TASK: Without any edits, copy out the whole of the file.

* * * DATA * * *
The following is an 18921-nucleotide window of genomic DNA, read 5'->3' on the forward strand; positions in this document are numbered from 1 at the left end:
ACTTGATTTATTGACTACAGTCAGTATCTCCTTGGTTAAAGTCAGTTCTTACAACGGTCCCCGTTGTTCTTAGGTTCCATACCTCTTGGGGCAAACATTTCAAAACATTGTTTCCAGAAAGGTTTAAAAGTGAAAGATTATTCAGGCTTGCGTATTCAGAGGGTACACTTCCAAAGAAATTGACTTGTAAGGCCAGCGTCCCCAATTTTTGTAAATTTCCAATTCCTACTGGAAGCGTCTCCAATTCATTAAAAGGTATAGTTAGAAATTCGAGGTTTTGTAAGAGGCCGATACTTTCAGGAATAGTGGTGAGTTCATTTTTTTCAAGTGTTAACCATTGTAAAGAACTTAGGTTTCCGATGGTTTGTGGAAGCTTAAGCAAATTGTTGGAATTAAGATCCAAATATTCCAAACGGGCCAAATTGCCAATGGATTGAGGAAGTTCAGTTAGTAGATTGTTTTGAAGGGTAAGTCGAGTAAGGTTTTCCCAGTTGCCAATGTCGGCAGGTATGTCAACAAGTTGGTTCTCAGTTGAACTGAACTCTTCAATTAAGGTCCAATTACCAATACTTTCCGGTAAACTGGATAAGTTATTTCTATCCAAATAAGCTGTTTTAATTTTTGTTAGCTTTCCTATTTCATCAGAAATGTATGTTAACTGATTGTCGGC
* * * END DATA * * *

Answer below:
The following is an 18921-nucleotide window of genomic DNA, read 5'->3' on the forward strand; positions in this document are numbered from 1 at the left end:
ACTTGATTTATTGACTACAGTCAGTATCTCCTTGGTTAAAGTCAGTTCTTACAACGGTCCCCGTTGTTCTTAGGTTCCATACCTCTTGGGGCAAACATTTCAAAACATTGTTTCCAGAAAGGTTTAAAAGTGAAAGATTATTCAGGCTTGCGTATTCAGAGGGTACACTTCCAAAGAAATTGACTTGTAAGGCCAGCGTCCCCAATTTTTGTAAATTTCCAATTCCTACTGGAAGCGTCTCCAATTCATTAAAAGGTATAGTTAGAAATTCGAGGTTTTGTAAGAGGCCGATACTTTCAGGAATAGTGGTGAGTTCATTTTTTTCAAGTGTTAACCATTGTAAAGAACTTAGGTTTCCGATGGTTTGTGGAAGCTTAAGCAAATTGTTGGAATTAAGATCCAAATATTCCAAACGGGCCAAATTGCCAATGGATTGAGGAAGTTCAGTTAGTAGATTGTTTTGAAGGGTAAGTCGAGTAAGGTTTTCCCAGTTGCCAATGTCGGCAGGTATGTCAACAAGTTGGTTCTCAGTTGAACTGAACTCTTCAATTAAGGTCCAATTACCAATACTTTCCGGTAAACTGGATAAGTTATTTCTATCCAAATAAGCTGTTTTAATTTTTGTTAGCTTTCCTATTTCATCAGAAATGTATGTTAACTGATTGTCGGC